Who are Israel's biggest arms suppliers and who has halted exports?

Weapons sales and military aid to the country have been under intense scrutiny as international organisations accuse it of war crimes

An Israeli tank moves along the border with Gaza on March 10, 2024. AP
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Canada will halt all arms shipments to Israel, according to its Foreign Minister, a decision that has drawn the ire of Israel as it faces growing scrutiny over its war in the Gaza Strip.

The besieged Palestinian enclave is facing a mounting humanitarian crisis, and months of war have pushed hundreds of thousands of Gazans to the brink of famine.

Key US ally Canada, which provides Israel with about $4 billion a year in military aid, had already restricted its weapons shipments to non-lethal equipment such as radios after the October 7 Hamas attack.

However, Israel could still receive at least $14 billion more in US military aid this year, depending on legislation that is held up by political deadlock.

Canada's Foreign Minister Melanie Joly told the Toronto Star newspaper on Tuesday that Ottawa planned to stop arms exports to Israel.

Israel criticised the decision, with Foreign Minister Israel Katz saying it “undermines Israel's right to self-defence against Hamas terrorists”.

“History will judge Canada's current action harshly,” he said in a post on social media platform X.

Who arms Israel?

The US remains Israel’s biggest arms supplier, accounting for 68 per cent of its weapons imports between 2013 and 2022, according to the arms transfer database of the Stockholm International Peace Research Institute (Sipri).

The US military also has stockpiles of weapons for its own use on the ground in Israel.

However, the Americans have allowed Israel to make use of some of these supplies during the war in Gaza, and previously sent some of the weapons to Ukraine.

The US also gives Israel about $4 billion in military aid annually, including about $500 million for air and missile defences.

Germany is in second place, accounting for 23.9 per cent of Israel's conventional arms procurement from 2011 to 2020, according to Sipri.

According to the German Economic Affairs and Climate Protection Ministry's 2023 Federal Government Arms Export Policy, the country's arms and military equipment sales to Israel reached $354 million in 2023, a 10-fold increase from the previous year.

The UK has traditionally been one of Israel’s top three military supporters. Britain supplies about 15 per cent of the components used in the F-35s employed in Israel's bombardment of Gaza, according to the Campaign Against Arms Trade, a civil society organisation.

Italy also remains one of Israel’s top arms suppliers, despite assurances last year that the government was blocking such sales following Israel's invasion of the Gaza Strip.

Italy exported $2.3 million worth of arms and munitions to Israel in the last three months of 2023. In December alone, it exported arms worth $1.41 million, three times more than in the same month in 2022.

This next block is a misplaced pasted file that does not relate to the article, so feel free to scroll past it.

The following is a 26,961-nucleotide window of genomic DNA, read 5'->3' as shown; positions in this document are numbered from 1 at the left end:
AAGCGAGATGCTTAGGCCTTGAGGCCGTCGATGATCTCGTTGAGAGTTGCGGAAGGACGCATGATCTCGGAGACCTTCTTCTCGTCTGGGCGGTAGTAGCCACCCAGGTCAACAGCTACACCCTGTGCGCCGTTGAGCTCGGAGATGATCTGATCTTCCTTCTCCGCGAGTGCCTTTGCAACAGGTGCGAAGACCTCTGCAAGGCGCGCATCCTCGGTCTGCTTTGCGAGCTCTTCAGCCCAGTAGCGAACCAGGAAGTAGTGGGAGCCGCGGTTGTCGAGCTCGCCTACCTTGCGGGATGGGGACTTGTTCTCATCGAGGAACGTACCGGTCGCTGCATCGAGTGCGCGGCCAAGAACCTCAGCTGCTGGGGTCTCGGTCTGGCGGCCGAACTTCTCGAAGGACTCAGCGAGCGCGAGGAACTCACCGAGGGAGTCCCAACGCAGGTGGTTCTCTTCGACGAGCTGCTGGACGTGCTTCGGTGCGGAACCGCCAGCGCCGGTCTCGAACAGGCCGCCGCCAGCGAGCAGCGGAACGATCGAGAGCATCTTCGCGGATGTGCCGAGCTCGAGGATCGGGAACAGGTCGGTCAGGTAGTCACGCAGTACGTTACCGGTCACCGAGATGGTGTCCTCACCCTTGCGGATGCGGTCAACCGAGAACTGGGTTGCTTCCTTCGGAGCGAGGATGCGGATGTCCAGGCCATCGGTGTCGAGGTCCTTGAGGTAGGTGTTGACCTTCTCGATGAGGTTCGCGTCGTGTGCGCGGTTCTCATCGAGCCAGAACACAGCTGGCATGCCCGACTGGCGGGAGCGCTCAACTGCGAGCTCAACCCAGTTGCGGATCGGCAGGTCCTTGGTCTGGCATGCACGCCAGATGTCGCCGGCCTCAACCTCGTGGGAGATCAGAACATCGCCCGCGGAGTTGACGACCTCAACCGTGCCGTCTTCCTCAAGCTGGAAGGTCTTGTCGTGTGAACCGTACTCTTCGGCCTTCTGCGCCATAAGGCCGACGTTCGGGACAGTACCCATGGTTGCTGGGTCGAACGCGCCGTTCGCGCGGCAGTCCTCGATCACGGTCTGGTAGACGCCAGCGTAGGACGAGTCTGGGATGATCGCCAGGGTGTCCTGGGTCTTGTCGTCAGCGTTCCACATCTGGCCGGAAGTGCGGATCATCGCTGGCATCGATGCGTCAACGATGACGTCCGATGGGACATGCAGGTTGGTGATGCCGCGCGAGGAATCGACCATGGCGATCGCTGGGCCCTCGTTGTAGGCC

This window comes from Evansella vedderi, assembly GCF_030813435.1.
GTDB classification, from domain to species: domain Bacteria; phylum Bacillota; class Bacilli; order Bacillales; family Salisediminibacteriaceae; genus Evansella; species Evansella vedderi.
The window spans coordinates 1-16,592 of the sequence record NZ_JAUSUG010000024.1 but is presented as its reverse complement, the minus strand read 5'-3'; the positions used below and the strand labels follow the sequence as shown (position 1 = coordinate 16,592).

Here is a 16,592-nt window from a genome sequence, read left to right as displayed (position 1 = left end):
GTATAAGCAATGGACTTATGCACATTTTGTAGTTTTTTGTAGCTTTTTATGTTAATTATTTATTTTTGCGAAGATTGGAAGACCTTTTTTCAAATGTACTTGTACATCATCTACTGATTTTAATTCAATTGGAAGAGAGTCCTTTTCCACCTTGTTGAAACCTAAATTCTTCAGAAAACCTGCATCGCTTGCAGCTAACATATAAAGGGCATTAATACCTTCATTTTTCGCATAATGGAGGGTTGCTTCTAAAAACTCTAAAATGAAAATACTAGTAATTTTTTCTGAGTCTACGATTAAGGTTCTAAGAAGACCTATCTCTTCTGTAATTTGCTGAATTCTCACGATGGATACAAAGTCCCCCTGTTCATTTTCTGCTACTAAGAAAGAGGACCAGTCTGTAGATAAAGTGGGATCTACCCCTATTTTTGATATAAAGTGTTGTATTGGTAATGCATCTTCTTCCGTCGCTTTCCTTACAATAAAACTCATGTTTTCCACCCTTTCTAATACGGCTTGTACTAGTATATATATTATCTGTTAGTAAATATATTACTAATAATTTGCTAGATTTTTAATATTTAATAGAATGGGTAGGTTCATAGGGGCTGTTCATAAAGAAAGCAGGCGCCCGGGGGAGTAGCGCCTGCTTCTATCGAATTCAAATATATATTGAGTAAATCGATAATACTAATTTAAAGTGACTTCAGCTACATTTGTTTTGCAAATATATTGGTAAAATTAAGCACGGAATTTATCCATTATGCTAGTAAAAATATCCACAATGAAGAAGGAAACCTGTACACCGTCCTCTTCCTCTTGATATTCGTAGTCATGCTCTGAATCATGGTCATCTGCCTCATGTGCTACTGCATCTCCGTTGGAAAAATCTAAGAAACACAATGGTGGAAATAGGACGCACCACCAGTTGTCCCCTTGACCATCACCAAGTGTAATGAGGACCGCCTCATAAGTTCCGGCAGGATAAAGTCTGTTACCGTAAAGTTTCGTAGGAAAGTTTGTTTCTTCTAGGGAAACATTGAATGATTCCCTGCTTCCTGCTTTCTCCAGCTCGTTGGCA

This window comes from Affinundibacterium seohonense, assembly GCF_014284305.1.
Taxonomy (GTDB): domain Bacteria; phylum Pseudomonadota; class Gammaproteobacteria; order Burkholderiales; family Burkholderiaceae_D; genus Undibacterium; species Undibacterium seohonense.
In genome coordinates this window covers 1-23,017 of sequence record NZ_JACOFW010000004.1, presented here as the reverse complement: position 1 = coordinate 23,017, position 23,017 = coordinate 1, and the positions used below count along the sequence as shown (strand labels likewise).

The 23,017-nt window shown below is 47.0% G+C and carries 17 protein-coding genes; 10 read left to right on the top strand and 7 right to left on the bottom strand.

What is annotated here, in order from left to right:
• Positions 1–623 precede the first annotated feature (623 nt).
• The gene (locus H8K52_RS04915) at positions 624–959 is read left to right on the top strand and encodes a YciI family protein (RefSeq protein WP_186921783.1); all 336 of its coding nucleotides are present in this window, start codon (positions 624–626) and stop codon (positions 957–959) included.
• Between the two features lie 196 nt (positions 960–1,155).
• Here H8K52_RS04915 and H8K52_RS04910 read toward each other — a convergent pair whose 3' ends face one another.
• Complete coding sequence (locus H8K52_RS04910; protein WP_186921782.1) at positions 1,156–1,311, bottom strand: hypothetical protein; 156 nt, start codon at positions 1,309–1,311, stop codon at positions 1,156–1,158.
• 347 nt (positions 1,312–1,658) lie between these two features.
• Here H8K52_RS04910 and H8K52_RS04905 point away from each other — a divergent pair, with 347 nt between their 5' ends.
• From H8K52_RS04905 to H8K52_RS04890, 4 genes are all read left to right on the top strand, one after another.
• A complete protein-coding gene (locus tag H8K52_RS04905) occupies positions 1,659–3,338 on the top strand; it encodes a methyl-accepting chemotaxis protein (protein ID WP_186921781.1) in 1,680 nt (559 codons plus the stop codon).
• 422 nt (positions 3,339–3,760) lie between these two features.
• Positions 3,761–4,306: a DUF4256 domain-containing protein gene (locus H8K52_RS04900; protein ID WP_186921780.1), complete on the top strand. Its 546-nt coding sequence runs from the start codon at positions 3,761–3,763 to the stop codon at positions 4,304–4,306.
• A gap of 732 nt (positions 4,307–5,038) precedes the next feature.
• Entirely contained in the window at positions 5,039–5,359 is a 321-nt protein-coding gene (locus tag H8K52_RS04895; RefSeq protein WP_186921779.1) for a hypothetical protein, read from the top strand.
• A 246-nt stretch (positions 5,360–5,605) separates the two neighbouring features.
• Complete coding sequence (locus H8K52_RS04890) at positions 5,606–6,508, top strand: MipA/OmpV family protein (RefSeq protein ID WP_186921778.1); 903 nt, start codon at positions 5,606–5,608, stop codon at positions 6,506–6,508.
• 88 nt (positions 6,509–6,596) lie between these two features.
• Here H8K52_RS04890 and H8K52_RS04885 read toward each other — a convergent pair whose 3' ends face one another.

Who has halted arms sales to Israel?

Last week, Canada said it had paused non-lethal military exports to Israel since January.

Canadian Prime Minister Justin Trudeau, while asserting Israel's right to defend itself, has taken an increasingly critical stance of the military campaign in Gaza after the October 7 attacks by Hamas.

In Japan, the Itochu Corporation company announced on February 5 that it would end its partnership with Israeli weapons manufacturer Elbit Systems by the end of February.

Itochu plans to end the collaboration after the International Court of Justice ordered Israel in January to prevent acts of genocide against Palestinians and do more to help civilians, Itochu's chief financial officer Tsuyoshi Hachimura said.

Spain suspended all arms export licences to Israel, Foreign Minister Jose Manuel Albares said in an interview earlier in February.

The local government of Belgium’s Walloon region announced last month it had suspended licences for the export of munitions, specifically gunpowder, to Israel after the ICJ ruling.

“The January 26 order of the ICJ, the main judicial organ of the United Nations, as well as the unacceptable deterioration of the humanitarian situation in the Gaza Strip led the Minister-President to temporarily suspend the valid licences,” Belgian Minister of Housing Christophe Collignon said.

In the Netherlands, a court gave the government one week to block all exports of parts for the F-35 fighter jet, which Israel is using to bomb the Gaza Strip.

The Appeals Court in The Hague sided with a group of human rights organisations that argued the parts contributed to breaches of the law by Israel in its war in Gaza.

The US-owned F-35 parts are stored at a warehouse in the Netherlands and then shipped to several partners, including Israel, via existing export agreements.

Updated: March 20, 2024, 9:38 AM